Over at his erudite blog, Unlawfl Combatant has an excellent explanation of demand side economics, as opposed to the more well-known supply side economic theory. Unlawfl Combatant, along with Paul Krugman, the New York Times columnist and award winning MIT economics professor; Steven Roach, from Goldman-Sachs; and Joseph Stiglitz, Nobel prizewinner from Columbia University; (all of whom Unlawfl Combatant cites) predicts that we are heading for another recession as the demand for consumer goods softens.
I’m afraid we may already be seeing this prediction come true. The latest economic statistics, as reported in Friday’s New York Times, show that economic growth slowed during this past quarter. It went from 3.8 percent in the last quarter of 2004 to 3.1 percent in the first quarter of 2005.
Now, traditionally, 3.1 percent is not a shabby rate of growth for the Gross Domestic Product (GDP) and it is far from a sign of recession. Economists don’t consider an economy to be in a real recession until the GDP dips below 2 percent. However, a decline of .7 percentage points is not good news. It’s not the raw percentage, but the direction the economy is moving in that should concern people. What’s significant is that the economy has contracted at a precipitous pace in only three months. Not a very good sign, especially since the rate of job growth has been so sluggish even during the height of the recovery.
While the GDP was roaring along at 4 and 5 percent last year, new jobs were not being created at a fast enough pace to improve the unemployment rate. Also, wages have stayed flat. While corporations were enjoying record profits, little of that bounty was trickling down to the employees who were the ones responsible for that remarkable success . And we are now past the peak of the recovery and heading into the next dip in the GDP.
One of the major factors contributing to this economic slowdown is the high price of gasoline. People are being affected by the rise in prices at the gas pump so they are cutting back on other discretionary spending. Keep in mind that the major engine of our economy is consumer spending. It was the only thing that kept the last recession as mild as it was. And it was consumer confidence and spending that brought us out of that recession as quickly as it did.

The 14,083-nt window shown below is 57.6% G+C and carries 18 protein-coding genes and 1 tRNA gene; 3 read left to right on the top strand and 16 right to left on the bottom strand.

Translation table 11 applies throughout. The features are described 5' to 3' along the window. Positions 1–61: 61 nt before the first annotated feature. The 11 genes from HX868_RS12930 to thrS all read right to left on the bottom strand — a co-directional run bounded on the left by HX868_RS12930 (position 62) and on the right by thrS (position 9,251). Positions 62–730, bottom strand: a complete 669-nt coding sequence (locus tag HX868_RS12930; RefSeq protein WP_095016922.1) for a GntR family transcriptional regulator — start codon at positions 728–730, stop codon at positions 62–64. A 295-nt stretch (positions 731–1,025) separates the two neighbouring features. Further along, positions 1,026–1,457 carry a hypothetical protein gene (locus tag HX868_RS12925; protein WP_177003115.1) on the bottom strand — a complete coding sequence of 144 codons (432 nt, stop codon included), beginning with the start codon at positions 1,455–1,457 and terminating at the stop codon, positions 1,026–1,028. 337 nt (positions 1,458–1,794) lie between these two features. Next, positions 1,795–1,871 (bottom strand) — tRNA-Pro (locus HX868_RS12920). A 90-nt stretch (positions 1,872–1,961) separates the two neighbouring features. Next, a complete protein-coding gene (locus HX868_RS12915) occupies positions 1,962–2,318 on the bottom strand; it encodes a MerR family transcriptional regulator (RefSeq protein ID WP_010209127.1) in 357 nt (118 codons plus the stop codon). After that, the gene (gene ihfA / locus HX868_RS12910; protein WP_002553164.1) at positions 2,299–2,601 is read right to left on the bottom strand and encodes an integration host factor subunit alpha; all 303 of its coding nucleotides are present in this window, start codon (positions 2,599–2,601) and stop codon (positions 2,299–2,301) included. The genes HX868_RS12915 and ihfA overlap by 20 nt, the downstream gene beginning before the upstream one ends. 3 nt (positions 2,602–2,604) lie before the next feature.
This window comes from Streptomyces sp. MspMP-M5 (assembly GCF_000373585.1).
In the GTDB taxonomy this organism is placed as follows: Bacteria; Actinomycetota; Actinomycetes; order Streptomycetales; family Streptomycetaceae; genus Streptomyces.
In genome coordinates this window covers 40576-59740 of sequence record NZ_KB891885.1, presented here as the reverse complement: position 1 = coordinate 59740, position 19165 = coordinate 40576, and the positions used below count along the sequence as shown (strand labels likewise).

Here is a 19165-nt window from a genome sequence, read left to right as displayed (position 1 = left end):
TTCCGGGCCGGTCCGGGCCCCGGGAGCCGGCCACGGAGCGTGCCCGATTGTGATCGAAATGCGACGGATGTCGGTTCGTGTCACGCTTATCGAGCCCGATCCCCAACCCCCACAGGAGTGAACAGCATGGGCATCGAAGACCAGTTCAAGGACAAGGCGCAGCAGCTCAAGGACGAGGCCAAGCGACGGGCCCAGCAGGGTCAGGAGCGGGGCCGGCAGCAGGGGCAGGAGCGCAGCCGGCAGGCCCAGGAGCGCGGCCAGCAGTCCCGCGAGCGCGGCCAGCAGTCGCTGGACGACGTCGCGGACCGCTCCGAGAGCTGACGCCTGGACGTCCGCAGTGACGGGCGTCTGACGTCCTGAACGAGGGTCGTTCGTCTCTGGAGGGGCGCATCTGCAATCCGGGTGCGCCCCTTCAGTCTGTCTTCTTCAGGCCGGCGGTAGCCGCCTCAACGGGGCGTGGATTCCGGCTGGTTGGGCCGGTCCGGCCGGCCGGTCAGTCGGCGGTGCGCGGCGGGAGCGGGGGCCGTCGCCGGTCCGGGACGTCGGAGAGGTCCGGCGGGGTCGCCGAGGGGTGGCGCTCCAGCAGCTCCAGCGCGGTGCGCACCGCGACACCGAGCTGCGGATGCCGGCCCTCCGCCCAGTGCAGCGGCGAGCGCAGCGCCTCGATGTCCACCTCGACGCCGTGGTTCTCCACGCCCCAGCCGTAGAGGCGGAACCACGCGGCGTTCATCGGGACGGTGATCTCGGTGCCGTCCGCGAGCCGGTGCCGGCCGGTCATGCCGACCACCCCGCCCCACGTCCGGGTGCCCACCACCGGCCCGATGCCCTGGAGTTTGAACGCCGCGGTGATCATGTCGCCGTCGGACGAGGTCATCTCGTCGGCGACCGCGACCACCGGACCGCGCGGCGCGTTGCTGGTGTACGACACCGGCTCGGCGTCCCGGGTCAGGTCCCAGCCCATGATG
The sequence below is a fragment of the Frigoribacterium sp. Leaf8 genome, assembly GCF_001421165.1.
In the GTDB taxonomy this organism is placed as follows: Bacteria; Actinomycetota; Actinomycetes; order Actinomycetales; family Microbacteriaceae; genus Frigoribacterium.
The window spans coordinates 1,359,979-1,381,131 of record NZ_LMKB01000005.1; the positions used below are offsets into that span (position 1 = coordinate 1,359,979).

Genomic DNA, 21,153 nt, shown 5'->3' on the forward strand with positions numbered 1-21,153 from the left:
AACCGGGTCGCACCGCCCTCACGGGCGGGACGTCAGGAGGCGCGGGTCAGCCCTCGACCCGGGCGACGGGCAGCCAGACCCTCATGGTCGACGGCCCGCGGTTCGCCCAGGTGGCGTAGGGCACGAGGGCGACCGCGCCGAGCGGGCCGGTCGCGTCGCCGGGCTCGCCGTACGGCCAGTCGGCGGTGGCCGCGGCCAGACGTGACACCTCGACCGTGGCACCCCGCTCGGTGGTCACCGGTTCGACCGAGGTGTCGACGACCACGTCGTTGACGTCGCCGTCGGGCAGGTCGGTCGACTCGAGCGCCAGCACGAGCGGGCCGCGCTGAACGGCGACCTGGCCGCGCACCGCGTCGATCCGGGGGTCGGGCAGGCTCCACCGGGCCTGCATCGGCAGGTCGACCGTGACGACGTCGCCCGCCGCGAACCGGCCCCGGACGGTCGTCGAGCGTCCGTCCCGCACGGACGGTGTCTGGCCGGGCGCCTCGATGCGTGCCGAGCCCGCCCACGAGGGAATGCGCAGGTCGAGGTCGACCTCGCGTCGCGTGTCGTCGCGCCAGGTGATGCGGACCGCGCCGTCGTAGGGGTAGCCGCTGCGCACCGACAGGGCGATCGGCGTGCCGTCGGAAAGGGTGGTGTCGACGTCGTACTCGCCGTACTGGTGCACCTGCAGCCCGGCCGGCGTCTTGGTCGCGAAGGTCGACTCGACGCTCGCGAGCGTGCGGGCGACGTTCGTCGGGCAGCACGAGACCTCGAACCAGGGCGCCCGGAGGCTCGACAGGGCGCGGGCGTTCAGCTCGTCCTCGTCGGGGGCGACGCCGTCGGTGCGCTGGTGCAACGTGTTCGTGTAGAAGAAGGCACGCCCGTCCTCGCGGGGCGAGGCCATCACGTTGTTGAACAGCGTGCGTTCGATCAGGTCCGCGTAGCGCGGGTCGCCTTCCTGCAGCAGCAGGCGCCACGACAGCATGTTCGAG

Now, at a time of rising fuel and food prices, the demand for retail goods is contracting. So far, stores have managed to keep consumers buying by offering deep discounts and almost constant sales. But as retailers’ own costs keep going up, due to higher shipping expenses, they are being hit by the dilemma of how much of these higher costs they can absorb, or how much they will be able to pass on to their customers, who have come to expect low prices and perpetual sales discounts.
A businessperson can actually go bankrupt even if he is selling at a high volume. If his expenses exceed his gross revenue they will erode his profit margin. And that is the danger now facing many companies, who, although their raw volume of sales looks good on paper, are posting disappointing profits for the first quarter.
In economics, you truly see how tightly interrelated things are. Sluggish job growth and nearly flat wage growth can dampen demand for goods. So, when businesses send manufacturing overseas, boost their productivity at home by extensive use of automation, lay off domestic workers or cut their hours and wages, they do cut costs and temporarily boost profits.
However, in the long run, they kill the goose that lays the golden egg. That’s because the largest market for consumer goods is the United States. The low paid workers of China and Mexico still can’t afford even the deeply discounted goods that they produce which are shipped back to Wal Marts over here.
We are now in a situation that Benjamin Franklin would have called “pennywise and pound foolish.”
Eventually, low paid and laid off workers, even in the prosperous U.S., have to stop buying stuff, no matter how much Wal Mart discounts their merchandise. And when we stop buying, the world economy suffers, including our own. And higher prices for necessities such as food and fuel, only hastens the day when Americans have to stop purchasing clothes, cars, DVDs, CDs, and other discretionary items.